The Hobbit Essay, Research Paper
When one thinks of a hero, the image that generally comes to mind is a great warrior with shield and sword, or maybe a larger than life sports figure such as Michael Jordan. Moreover, when one thinks of a heroic journey, great epics such as The Odyssey and Beowulf come to the tip of the tongue, but how often is Tolkien’s classic The Hobbit thought of as a heroic journey? In fact, many analyze the novel as a heroic journey. As defined by Joseph Campbell in The Power of Myth, a true heroic journey must be done alone, must save something, must cause the hero to sacrifice, and must cause the hero to transform. These traits appear in each of the great heroic epics: Odysseus loses his men, sacrifices his wealth, saves his family, and transforms into a peace-time leader. Other epics follow the very same pattern, and so does Bilbo Baggins in Tolkien’s The Hobbit. As defined by Joseph Campbell, Bilbo completes all the stages of the heroic journey.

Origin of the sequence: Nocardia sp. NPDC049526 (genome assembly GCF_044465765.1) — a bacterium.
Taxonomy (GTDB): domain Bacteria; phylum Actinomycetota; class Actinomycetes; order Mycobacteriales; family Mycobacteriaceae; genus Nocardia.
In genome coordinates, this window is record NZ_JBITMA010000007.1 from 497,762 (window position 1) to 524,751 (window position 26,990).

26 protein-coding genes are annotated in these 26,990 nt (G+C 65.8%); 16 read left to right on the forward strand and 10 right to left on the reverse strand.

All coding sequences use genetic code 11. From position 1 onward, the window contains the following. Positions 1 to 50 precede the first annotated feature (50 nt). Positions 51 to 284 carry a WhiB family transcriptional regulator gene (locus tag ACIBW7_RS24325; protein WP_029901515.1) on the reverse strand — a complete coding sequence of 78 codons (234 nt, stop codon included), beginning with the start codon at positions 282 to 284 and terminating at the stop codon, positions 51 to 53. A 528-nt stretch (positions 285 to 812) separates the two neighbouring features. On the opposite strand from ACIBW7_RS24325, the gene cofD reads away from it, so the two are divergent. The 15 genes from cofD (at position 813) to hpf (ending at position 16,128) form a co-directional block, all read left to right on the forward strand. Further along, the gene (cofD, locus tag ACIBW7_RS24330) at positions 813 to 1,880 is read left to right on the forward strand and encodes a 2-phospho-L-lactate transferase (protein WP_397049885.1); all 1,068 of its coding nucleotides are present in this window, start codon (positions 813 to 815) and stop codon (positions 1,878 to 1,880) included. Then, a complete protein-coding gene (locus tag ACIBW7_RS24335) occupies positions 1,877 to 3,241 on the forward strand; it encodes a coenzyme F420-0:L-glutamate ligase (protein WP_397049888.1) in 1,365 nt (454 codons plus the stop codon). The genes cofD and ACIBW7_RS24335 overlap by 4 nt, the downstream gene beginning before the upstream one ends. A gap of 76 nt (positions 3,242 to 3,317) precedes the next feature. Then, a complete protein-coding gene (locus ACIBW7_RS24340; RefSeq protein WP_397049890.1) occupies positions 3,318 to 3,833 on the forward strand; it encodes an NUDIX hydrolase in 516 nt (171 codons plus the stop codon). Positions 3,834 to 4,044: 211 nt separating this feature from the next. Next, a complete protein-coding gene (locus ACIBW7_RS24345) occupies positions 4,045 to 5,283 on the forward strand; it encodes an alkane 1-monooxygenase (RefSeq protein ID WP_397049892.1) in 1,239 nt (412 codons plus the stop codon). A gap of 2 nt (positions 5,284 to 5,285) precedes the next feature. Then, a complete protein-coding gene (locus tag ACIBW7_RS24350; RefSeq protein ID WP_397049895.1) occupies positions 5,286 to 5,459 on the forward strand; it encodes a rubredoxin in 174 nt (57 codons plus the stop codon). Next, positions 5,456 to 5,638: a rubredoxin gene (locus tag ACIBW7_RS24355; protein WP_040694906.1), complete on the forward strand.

While Bilbo’s friends do accompany him throughout much of the novel, he completes his journey alone. Most of the time that Bilbo spends with the dwarves serves as travelling time. Baggins must become a Burglar to complete his journey, not travel around the world. Gandalf says of Bilbo, “If I say he is a Burglar, a Burglar he is, or will be when the time comes.” (31) Trolls in the woods come upon Bilbo as his first challenge in Becoming a Burglar. The reluctant hobbit’s companions send him on ahead to scout for trouble, and the trolls grab Bilbo during his first burglary attempt, and though Gandalf does eventually save the would be burglar and his friends, Bilbo attempts the journey of burglary on his own. Another example of Bilbo going alone occurs in the dark tunnels of the goblins. By accident Bilbo loses his friends and finds a way out on his own, and in the process of escaping, he commits his first act of burglary by stealing a ring and quietly sneaking up on the dwarves. Bilbo even says for the first time, “And here’s the burglar!” (98) While he may not travel alone, Bilbo does everything else on his own.
To go on a heroic journey, one must save something and also sacrifice something, both of which Bilbo Baggins clearly does. After Bilbo and the dwarves recover the treasure, a group of men from a nearby lake request payment for the kindness that the men gave to Bilbo and his companions. However, the dwarves refuse to give up any of their new found treasure, and they prepare to fight the men. Knowing the dire situation upon his friends, Baggins takes the most beautiful and precious jewel to the men, preventing a great war between the dwarves and the men.